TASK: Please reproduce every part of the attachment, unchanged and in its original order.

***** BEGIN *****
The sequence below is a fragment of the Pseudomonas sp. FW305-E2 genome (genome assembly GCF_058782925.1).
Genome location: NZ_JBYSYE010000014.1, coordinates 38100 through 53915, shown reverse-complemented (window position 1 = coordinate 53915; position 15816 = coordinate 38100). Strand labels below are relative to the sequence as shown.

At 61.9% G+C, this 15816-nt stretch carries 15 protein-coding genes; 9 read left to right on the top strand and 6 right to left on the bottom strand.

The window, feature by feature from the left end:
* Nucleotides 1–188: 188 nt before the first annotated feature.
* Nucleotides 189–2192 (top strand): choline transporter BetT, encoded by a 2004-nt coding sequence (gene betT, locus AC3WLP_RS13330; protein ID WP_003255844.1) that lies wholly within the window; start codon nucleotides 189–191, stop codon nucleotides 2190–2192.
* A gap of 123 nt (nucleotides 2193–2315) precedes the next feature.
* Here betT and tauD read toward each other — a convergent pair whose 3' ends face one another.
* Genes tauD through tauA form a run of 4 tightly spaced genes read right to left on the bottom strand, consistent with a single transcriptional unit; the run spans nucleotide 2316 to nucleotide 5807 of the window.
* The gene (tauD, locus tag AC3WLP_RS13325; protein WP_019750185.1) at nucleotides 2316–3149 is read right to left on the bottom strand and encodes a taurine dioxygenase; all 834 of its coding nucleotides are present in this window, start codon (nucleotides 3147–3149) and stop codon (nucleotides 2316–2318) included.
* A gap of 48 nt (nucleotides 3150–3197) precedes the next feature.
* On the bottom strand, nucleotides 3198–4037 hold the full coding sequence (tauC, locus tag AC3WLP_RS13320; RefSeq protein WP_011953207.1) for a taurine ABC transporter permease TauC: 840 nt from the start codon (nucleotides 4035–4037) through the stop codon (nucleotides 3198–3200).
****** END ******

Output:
The sequence below is a fragment of the Pseudomonas sp. FW305-E2 genome (genome assembly GCF_058782925.1).
Genome location: NZ_JBYSYE010000014.1, coordinates 38100 through 53915, shown reverse-complemented (window position 1 = coordinate 53915; position 15816 = coordinate 38100). Strand labels below are relative to the sequence as shown.

At 61.9% G+C, this 15816-nt stretch carries 15 protein-coding genes; 9 read left to right on the top strand and 6 right to left on the bottom strand.

The window, feature by feature from the left end:
* Nucleotides 1–188: 188 nt before the first annotated feature.
* Nucleotides 189–2192 (top strand): choline transporter BetT, encoded by a 2004-nt coding sequence (gene betT, locus AC3WLP_RS13330; protein ID WP_003255844.1) that lies wholly within the window; start codon nucleotides 189–191, stop codon nucleotides 2190–2192.
* A gap of 123 nt (nucleotides 2193–2315) precedes the next feature.
* Here betT and tauD read toward each other — a convergent pair whose 3' ends face one another.
* Genes tauD through tauA form a run of 4 tightly spaced genes read right to left on the bottom strand, consistent with a single transcriptional unit; the run spans nucleotide 2316 to nucleotide 5807 of the window.
* The gene (tauD, locus tag AC3WLP_RS13325; protein WP_019750185.1) at nucleotides 2316–3149 is read right to left on the bottom strand and encodes a taurine dioxygenase; all 834 of its coding nucleotides are present in this window, start codon (nucleotides 3147–3149) and stop codon (nucleotides 2316–2318) included.
* A gap of 48 nt (nucleotides 3150–3197) precedes the next feature.
* On the bottom strand, nucleotides 3198–4037 hold the full coding sequence (tauC, locus tag AC3WLP_RS13320; RefSeq protein WP_011953207.1) for a taurine ABC transporter permease TauC: 840 nt from the start codon (nucleotides 4035–4037) through the stop codon (nucleotides 3198–3200).